6 “Beware of practicing your piety before others in order to be seen by them; for then you have no reward from your Father in heaven.
2 “So whenever you give alms, do not sound a trumpet before you, as the hypocrites do in the synagogues and in the streets, so that they may be praised by others. Truly I tell you, they have received their reward. 3 But when you give alms, do not let your left hand know what your right hand is doing, 4 so that your alms may be done in secret; and your Father who sees in secret will reward you.
(Matthew 6:1-4 NRSV)
In College, I had a T-shirt that read “pray” across the top with an image of a young man wearing jeans with holes in the knees, indicating his persistence in prayer. Being the good not so mature Christian I was at the time who was also into fashion, I decided to make a statement with my clothes. One day I put that T-shirt on along with a pair of jeans with the holes in the knees. I strutted proudly across campus to the cafeteria, basking in the glory of the looks I received along the way.
Thinking back, those looks were probably not due to my fashion sense. I was practicing my piety before others. Boldly pointing out what I wanted others to think I was practicing.
There is a fine line between practicing our piety before others and in secret. Jesus tells us to let our light shine for all to see, so that seeing our good works, they might believe in God. What are those good works but acts of piety or righteousness.
In Matthew 6:1, Jesus urges us to be conscious of practicing our righteousness before others. The Bible Greek word here is: Dikaiosune, which means, integrity, virtue, purity of life, rightness, correctness of thinking feeling, and acting. It is how we live our lives. They values by which we live. The actions we make. It is this that Jesus instructs us to do in secret, hidden away from view of others.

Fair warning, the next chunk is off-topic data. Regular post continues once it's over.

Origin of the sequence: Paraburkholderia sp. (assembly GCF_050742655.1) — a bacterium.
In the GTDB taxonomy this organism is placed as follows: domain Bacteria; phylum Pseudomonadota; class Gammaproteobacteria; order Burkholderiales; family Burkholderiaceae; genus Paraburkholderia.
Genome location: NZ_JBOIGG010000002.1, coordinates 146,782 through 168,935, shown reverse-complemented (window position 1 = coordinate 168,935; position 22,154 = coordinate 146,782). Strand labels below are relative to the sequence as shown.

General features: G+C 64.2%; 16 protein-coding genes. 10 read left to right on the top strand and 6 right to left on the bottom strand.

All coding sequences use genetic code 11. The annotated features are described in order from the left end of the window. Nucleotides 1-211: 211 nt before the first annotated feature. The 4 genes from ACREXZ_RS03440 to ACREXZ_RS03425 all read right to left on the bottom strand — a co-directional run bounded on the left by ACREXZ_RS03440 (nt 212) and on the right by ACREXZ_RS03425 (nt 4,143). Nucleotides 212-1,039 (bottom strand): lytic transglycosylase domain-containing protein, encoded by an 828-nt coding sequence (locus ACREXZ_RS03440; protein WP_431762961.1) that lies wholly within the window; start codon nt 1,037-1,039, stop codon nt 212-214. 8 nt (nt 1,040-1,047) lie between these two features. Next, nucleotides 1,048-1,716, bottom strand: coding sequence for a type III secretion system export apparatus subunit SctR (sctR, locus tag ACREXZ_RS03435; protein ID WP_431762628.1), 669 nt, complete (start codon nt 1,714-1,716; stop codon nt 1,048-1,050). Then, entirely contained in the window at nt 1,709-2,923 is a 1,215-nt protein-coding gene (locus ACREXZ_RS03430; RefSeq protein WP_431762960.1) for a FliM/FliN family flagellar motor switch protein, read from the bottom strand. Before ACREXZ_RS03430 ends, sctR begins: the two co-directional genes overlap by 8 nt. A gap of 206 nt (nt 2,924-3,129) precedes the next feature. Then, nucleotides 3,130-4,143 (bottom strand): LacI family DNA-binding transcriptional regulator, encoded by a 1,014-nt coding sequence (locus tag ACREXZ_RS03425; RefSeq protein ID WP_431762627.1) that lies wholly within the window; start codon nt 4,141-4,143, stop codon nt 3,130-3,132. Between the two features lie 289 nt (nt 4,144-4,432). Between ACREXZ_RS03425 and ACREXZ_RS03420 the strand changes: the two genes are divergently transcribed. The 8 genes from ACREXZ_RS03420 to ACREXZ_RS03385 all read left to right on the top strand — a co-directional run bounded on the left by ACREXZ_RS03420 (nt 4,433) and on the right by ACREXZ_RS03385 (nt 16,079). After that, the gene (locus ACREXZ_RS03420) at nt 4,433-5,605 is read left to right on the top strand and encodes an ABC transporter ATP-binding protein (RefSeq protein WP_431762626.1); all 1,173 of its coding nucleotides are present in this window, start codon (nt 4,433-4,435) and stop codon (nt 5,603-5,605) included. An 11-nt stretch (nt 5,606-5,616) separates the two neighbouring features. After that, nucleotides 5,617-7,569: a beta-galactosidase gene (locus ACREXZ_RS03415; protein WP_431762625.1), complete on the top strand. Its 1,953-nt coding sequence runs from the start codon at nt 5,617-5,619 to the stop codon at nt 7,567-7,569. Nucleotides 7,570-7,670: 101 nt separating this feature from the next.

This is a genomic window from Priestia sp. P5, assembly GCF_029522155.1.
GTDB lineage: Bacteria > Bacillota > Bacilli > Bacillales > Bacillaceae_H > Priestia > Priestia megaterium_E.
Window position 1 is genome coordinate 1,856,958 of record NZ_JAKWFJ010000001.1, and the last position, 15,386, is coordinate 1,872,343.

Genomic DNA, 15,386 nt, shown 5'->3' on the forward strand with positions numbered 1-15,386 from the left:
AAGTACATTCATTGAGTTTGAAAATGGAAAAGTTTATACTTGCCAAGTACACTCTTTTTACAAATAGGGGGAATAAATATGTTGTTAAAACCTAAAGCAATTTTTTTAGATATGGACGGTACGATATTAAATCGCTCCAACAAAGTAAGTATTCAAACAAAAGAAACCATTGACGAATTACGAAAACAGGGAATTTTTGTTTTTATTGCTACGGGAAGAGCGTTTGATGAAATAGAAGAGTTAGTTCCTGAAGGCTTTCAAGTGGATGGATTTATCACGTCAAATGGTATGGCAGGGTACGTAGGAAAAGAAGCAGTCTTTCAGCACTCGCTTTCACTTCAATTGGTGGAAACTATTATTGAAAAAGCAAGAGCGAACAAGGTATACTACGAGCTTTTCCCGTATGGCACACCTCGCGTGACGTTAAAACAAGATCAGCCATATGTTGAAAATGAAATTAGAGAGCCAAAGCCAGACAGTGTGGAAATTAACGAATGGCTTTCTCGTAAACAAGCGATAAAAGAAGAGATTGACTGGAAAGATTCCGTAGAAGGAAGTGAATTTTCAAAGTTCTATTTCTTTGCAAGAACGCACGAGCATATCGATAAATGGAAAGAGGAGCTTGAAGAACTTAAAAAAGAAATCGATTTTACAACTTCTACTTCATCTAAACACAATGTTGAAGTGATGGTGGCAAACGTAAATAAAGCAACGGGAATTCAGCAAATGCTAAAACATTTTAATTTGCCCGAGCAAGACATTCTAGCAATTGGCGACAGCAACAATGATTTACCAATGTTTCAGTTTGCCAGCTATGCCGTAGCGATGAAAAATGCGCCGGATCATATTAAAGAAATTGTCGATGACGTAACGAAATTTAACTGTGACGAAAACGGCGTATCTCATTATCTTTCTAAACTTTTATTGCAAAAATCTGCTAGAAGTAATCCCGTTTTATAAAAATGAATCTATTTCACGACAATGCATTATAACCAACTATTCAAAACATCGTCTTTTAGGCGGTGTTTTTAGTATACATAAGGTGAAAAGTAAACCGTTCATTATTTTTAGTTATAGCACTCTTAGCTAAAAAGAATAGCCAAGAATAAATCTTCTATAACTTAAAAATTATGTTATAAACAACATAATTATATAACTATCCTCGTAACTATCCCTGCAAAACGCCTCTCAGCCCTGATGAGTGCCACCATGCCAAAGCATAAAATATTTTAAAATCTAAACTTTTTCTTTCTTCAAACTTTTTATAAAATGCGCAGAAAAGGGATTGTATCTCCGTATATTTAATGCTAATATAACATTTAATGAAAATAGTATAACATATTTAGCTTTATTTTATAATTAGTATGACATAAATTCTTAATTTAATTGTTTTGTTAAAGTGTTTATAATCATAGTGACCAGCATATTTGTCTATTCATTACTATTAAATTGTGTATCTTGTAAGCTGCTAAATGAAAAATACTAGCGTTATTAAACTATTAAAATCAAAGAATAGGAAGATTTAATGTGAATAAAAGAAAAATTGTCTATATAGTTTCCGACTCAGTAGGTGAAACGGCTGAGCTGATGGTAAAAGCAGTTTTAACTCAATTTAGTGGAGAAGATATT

Yet, if we keep it hidden from others, how will they know the grace of our Lord Jesus Christ? Jesus says we should be conscious of practicing our righteousness, or piety for others. This means the actions we take to let our light shine. Others do not need to see the hours we spend in prayer. They see the result. We do not need to tell others how much we read our Bibles, we share with them the result.
What then do we do with Ash Wednesday? Historically, Ash Wednesday marks the first day of the sermon of Lent, a season of repentance. As part of Ash Wednesday, we outwardly mark the symbol of a cross on our foreheads with ashes. I often struggle with what others think when then see the ashes on my forehead. Am I showing off? Does this constitute practicing my piety before others?
The ashes are an outward symbol of our hidden righteousness. Others do not see our internal struggle of repentance. They do not hear the many times we beat ourselves up. They do not bear the guilt we carry. These ashes are a way to let our light shine. They convey that God has granted us grace. They are evidence of the hidden repentance.